I’ve got a whole lot to say about bias and general bs in the industry – because there’s a ton of it. That said, I’m staying focused on the agency piece for now, for two reasons:

  1. I work for an agency, and we are deliberately taking  a stance that we’ll never make products. Because we think it’s an automatic conflict of interest, and we think our clients deserve better. We do take a percentage of spend per media site, but it’s a consistent percent across vendors as well as standard advertising industry practice (and something we detail to clients and prospects in writing and verbally).
  2. This junk has a huge impact on not just companies, but on the economy. When vendors put their own wallets ahead of hiring, obfuscate data in order to make themselves look better, they hurt all of us. Hiring slows down. Bad hires happen. People lost jobs, kids go hungry, etc etc. It, quite frankly, pisses me the hell off. It should do the same for you.

I don’t know if it’s a crusade, but it matters. Find out what platform you agency uses to track data. Ask them if they take referral fees when their clients buy products where they have a deal with a vendor (dollars influence – heck, we’ve had vendors off us “a free iPad to your reps for every deal they close for us”). Find some former clients, and ask them what it was like to fire the agency. Ask if they’d go back. That sort of stuff. Because it’s your money, and your company.

(Long rant ended – for now)

Rambling on About Job Board Acquisitions, CareerBuilder, Monster, and the Dutch. Also Some Gifs.

Okay, so: job boards. Sexy. As. Hell. Amiright? The only thing sexier, in my ‘umble, is ATS.

Right? I mean, yeah. MMMM, ATS… supply chain technology: but applied to people. Yeah  baby!

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Anywho. Job boards. Lately, lotsa people have been snatching them up. Monster. SimplyHired. LinkedIn (and yes, LinkedIn: you are a job board/ resume database, just with a social angle). Now CareerBuilder’s on the verge. Heck, even Indeed is owned by somebody else at this point.

Here’s the funny bit: only one of the aforementioned companies sold at a premium  (CB may, but I’d bet my hat – if I had one – that it’s going to be a bit of a fire sale). LinkedIn sold for a ton more than the one I’m thinking of, but it was at 2/3 of the valuation they’d been at just twelve months prior.

Indeed. Indeed did it. They took a total of $5 million in funding, and turned it into a billion dollar exit. That’s… impressive.

Here’s the next bit: Indeed did that, without trying to become a CRM/ analytics/ ATS/ career site/ whatever-product-we-can-throw-at-the-wall company. “Oh, you say you want HCM?? We can try to do that! Wait, you want ATS, sure, we can screw that one up, too! Hey, maybe we’re into social now! Whadda think about that? PLEASE LOVE US AGAIN!”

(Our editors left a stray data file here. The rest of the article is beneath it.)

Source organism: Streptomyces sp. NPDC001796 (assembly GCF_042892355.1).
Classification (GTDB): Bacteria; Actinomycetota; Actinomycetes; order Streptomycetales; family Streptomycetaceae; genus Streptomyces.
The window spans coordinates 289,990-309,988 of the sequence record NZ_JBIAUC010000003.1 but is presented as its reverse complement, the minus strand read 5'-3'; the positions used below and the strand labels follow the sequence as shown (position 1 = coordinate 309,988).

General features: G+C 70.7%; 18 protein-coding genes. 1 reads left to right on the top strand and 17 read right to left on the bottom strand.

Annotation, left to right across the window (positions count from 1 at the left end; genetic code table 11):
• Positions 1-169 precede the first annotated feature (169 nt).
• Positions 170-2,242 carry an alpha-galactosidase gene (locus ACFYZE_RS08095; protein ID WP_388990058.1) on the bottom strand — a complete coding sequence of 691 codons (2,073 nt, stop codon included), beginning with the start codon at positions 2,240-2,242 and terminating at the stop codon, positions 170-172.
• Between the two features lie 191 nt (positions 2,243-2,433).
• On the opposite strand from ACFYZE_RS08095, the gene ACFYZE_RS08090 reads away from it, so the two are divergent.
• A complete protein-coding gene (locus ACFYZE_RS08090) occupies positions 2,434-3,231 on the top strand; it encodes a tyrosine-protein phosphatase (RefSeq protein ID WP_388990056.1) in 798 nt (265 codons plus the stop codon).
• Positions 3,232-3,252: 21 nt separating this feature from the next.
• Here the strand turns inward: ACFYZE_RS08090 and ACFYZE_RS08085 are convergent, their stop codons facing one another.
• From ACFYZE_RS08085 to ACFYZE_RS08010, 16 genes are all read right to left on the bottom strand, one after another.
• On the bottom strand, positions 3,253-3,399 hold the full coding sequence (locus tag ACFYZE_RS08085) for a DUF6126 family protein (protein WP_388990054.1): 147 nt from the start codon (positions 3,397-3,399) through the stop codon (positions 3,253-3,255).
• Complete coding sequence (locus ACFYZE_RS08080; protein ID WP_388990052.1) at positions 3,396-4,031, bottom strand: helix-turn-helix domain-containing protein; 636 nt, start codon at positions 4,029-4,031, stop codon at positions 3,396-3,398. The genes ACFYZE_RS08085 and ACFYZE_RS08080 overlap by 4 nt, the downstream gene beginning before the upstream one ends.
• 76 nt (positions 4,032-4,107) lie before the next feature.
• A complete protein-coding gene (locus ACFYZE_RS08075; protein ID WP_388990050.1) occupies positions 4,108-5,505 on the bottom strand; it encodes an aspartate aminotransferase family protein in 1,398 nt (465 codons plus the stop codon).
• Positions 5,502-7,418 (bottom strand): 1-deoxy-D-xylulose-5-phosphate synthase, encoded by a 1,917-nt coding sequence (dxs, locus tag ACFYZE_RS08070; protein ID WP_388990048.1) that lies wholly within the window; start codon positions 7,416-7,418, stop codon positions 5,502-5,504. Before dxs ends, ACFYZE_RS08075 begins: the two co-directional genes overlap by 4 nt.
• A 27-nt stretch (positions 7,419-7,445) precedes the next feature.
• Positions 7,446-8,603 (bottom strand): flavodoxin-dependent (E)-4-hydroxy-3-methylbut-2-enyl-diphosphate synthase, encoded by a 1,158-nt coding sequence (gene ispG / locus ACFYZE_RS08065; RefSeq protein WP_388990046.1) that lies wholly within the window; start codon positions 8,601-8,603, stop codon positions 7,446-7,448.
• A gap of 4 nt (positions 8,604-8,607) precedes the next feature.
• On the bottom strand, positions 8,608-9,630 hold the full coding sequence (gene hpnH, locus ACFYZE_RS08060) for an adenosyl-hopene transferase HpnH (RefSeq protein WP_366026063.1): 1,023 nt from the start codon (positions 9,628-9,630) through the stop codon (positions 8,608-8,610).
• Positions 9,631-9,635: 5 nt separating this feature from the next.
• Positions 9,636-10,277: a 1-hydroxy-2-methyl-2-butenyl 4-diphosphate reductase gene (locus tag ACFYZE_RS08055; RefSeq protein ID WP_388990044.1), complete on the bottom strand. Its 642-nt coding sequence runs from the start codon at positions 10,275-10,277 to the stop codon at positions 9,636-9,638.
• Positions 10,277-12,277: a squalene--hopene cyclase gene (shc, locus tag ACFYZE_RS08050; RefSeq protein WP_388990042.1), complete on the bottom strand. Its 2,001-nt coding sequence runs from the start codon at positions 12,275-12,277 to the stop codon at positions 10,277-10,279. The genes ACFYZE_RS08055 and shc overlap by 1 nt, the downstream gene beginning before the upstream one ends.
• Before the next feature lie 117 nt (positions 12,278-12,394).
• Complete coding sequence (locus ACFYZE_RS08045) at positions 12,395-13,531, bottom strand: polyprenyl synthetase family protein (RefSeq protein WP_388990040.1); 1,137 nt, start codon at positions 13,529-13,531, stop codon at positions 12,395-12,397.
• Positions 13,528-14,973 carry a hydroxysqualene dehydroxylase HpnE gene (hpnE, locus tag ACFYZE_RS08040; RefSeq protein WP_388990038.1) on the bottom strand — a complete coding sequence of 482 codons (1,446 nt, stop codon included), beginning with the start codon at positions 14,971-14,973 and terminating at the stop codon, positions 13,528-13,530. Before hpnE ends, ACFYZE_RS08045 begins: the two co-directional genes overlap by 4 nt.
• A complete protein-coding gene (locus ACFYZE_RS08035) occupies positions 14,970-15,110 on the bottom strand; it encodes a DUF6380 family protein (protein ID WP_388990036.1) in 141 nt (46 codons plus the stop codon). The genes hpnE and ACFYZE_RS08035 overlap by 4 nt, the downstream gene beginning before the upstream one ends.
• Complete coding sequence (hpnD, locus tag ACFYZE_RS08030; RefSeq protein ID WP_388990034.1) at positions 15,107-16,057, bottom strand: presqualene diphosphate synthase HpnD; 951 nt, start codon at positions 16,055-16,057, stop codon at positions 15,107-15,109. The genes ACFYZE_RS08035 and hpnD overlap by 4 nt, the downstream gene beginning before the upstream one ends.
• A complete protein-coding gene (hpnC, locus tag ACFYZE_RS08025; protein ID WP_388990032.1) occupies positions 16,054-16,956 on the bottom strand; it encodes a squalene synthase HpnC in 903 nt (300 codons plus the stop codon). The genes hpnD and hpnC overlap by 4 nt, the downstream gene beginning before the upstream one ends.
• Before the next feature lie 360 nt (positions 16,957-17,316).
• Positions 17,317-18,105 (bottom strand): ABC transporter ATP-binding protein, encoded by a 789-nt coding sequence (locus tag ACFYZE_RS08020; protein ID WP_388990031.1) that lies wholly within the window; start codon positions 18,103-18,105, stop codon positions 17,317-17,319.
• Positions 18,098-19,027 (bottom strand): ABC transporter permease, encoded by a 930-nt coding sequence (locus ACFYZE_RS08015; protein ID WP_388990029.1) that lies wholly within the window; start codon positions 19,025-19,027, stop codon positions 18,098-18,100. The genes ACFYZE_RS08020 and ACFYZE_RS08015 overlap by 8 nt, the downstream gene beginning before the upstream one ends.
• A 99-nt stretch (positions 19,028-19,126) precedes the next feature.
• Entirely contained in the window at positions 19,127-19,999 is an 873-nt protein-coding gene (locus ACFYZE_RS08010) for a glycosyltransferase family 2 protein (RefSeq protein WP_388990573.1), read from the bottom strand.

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Indeed knew what they were: a job board. One that figured out that Google is actually the world’s real job board, and everyone else is just a node off of that simple little black and white box. Getting to the top of the list, and in front of us attention-starved humans

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is all that matters, in the end. So they got really, really good at SEO. And then they got the dolla dollas. As they should have.

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So…. what the hell? Sorry. I keep looking at that weird-ass, and yet alluring in way that I know you all understand (even if you’re loathe to admit it) squirrel.

Right: job boards.  They’re on fire right now. Only not in the good way….

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(I’d promise to stop with the gifs… but then I’d be a dirty, dirty liar)

Why is that, exactly? Well, to my mind, screwing up your core business is never good. It’s hard to recover when you ignore emerging competitive models, your industry, and then treat your customers like idiots that were only good for milking.

And that’s they play most all of them made. And then, instead of saying “Hey, our bad, we’re going to refocus on our core business, pricing, delivery, service, and fix them”, they said:

“Nah, fuck that. We’re just gonna make a bunch of poorly thought out acquisitions. Buy lots of product companies, many of which suck worse than we do at their core business (and we’ll admit that’s actually kind of impressive). Overpay for nearly of them. Heck, we might even just outsource one of the most important parts to a b-player technology, then put our name on it so we can take the body blows when it sucks wind. Oh, yeah, and then we’re going to not bother with integration, so people won’t even know that some of these products are ours. Heck, they can even have a booth completely separate from ours, at the major trade shows, to further confuse our buyers. And then, we’re going to make sure all these products don’t have a unified code base.